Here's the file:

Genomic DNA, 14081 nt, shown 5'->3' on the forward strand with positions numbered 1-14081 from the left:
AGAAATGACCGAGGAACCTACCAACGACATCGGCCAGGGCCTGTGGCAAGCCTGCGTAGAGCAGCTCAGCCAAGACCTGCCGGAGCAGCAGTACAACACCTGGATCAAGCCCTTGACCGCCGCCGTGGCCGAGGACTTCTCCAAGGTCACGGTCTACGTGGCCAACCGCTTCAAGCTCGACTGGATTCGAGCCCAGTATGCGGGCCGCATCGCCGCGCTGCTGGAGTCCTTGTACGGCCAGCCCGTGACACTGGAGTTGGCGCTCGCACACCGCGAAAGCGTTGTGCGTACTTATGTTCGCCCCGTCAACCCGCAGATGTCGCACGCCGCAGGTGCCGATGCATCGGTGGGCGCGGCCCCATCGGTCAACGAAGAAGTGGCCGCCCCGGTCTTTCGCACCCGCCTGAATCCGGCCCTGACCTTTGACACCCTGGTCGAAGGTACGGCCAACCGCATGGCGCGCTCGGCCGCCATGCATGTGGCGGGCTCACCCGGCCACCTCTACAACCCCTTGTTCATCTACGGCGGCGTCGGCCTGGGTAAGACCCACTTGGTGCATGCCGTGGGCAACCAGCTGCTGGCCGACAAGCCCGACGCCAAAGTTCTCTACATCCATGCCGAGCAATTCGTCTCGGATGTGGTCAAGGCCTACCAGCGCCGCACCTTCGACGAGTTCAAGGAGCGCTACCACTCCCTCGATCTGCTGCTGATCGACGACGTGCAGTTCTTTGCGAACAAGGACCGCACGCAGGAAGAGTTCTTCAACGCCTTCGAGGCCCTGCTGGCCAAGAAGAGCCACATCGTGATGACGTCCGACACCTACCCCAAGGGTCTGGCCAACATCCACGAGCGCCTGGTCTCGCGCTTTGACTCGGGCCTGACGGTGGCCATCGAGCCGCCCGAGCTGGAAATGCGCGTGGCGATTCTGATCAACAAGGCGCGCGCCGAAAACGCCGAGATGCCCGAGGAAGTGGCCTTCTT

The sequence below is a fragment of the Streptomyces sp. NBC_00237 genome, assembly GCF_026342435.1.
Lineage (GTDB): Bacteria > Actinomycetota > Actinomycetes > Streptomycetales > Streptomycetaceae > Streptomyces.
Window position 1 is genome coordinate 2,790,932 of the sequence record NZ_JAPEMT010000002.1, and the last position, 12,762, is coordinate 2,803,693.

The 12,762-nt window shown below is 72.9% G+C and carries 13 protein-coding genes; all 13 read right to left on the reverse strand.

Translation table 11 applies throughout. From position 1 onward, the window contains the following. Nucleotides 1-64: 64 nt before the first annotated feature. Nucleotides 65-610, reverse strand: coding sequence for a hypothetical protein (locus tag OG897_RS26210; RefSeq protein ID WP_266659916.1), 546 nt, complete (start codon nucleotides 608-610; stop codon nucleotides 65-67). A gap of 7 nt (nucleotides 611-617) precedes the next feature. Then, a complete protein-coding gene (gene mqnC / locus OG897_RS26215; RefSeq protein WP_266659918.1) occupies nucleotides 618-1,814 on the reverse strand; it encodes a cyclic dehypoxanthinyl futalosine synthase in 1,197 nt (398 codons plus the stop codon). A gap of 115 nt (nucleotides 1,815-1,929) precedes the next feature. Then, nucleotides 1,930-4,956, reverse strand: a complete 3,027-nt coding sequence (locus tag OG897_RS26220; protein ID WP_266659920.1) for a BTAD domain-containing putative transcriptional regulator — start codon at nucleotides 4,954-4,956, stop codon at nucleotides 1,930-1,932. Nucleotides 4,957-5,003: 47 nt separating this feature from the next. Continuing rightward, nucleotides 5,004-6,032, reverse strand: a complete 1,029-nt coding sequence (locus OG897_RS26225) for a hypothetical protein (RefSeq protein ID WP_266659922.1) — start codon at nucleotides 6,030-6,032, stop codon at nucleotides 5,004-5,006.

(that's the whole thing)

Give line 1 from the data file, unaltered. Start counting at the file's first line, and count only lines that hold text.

Genomic DNA, 14081 nt, shown 5'->3' on the forward strand with positions numbered 1-14081 from the left: